A president is only as good as their cabinet, and if Joe Biden is going to start healing the United States as promised, he needs the best experts he can get.
Early signs are hopeful.
Kim Hoggard, a former adviser to Republican presidents Ronald Reagan and George HW Bush, said the new president has made some “interesting picks”.
“To me, it’s so exciting the number of women that are in this administration in leading roles,” she said.
Twelve of Mr Biden’s nominations for cabinet and cabinet-level positions are women, including eight women of colour.
And it’s no accident.
Representation and diversity have been central to Mr Biden’s choices for top White House positions.
He has consistently promised to nominate “the most diverse cabinet in history,” stressing he wanted leaders that look like America.
Now, it’s happening.
On Wednesday evening (local time), the Senate started confirming Mr Biden’s nominees, which include some heavyweights from the Obama administration.
So, who are some of the experts slated to pull the levers in the White House?
Avril Haines: Director of national intelligence
She’s bringing a wealth of knowledge to the job.
Ms Haines was previously the deputy director of the CIA, and deputy national security adviser in the Obama administration.
Her new role as director of national intelligence, an office created after the September 11 terrorist attacks, will make her Mr Biden’s top intelligence official.
She will lead an agency that co-ordinates the entire intelligence community, including a total of 17 agencies and organisations.
Janet Yellen: Nominee for Treasury Secretary
If confirmed, she would be the first female Treasury Secretary in the job’s 231-year history.
She would also be the only person in history to have led all three major economic agencies of the executive branch: The Treasury, the Federal Reserve and the CEA.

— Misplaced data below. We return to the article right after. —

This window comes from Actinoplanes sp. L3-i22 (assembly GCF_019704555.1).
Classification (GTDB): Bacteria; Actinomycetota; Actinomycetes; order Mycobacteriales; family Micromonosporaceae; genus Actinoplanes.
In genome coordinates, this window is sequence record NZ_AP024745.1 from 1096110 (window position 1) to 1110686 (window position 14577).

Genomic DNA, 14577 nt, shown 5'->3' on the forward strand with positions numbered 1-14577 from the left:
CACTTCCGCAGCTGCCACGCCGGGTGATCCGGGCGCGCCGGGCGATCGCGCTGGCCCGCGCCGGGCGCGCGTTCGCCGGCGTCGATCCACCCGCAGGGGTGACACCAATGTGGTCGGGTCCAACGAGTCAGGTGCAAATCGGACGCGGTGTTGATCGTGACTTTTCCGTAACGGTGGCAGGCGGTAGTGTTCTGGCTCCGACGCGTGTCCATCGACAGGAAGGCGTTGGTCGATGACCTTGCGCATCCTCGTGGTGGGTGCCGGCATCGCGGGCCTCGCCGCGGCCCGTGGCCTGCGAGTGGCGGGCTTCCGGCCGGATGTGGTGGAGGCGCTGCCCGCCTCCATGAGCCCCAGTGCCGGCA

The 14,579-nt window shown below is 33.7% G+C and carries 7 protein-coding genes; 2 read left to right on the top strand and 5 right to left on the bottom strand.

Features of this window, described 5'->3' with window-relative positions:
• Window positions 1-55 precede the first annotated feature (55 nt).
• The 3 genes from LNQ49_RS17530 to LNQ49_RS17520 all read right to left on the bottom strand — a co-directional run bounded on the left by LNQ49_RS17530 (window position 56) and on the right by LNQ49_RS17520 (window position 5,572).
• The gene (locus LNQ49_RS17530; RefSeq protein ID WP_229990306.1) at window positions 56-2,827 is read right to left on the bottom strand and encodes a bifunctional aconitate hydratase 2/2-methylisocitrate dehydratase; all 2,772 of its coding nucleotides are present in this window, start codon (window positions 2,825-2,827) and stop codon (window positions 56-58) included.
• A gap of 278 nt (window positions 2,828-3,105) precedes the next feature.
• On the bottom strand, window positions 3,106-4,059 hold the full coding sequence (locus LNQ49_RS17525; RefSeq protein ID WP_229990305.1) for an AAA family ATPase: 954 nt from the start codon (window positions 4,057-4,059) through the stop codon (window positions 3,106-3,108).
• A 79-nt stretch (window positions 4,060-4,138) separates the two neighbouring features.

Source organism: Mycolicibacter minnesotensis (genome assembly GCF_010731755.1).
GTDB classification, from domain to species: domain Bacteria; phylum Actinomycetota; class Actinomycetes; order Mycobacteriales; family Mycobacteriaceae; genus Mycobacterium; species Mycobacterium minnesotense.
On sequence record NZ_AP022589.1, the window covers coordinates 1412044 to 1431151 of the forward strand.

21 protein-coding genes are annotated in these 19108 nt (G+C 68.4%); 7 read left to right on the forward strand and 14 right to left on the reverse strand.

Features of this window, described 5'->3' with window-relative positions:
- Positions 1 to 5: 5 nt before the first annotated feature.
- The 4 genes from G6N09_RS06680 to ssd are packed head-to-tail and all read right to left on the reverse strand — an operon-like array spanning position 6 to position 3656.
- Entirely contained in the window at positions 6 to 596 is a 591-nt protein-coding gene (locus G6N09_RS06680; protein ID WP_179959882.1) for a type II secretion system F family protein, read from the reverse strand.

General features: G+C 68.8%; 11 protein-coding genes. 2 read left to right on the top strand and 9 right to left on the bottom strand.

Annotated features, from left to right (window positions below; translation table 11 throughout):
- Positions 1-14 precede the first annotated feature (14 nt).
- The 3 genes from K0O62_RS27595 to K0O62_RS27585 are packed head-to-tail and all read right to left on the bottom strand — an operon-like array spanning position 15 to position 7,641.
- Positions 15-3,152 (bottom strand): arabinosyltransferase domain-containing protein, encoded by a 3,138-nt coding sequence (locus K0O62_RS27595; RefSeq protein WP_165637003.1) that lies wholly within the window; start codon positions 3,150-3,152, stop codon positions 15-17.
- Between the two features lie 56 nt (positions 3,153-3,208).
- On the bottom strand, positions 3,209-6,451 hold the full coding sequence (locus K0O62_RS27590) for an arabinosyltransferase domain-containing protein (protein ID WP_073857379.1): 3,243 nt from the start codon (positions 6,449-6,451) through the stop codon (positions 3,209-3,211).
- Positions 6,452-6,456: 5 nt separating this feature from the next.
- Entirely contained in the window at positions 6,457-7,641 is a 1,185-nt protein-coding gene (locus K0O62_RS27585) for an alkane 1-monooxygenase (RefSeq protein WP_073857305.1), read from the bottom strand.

“Janet Yellen in the Treasury Department is just extraordinary,” Ms Hoggard said.
“She is well liked by both Republicans and Democrats.”
Antony Blinken: Nominee for Secretary of State
After four years of Donald Trump’s cut-throat ‘America First’ approach to foreign policy, Mr Blinken would seek to restore the US’s standing as a collaborative, global leader.
Throughout his career, Mr Blinken has emphasised the importance of ally-ships across the world and endorsed heavier American involvement in foreign conflicts.
Lloyd Austin: Nominee for Defence Secretary
Lloyd Austin is a retired four-star army general who served as the 12th commander of the US Central Command.
If confirmed, he would become the first African-American Secretary of Defence.
General Austin and Mr Biden go way back.
That’s partly because he was acquaintances with the President’s late son Beau, who served on General Austin’s staff in Iraq in 2008.
The retired general’s ascension to the Pentagon’s top job would come at a time when the military continues to battle racism in the ranks, an issue that has come under the spotlight following the 2020 Black Lives Matter protests.
Ron Klain: White House chief of staff
Ron Klain is another throwback to the Obama administration.
He served as Mr Biden’s former vice presidential chief of staff, and has advised on the campaigns of every Democratic nominee for president since Bill Clinton.
While serving under President Barack Obama, Mr Klain managed the national response to the Ebola outbreak in 2014.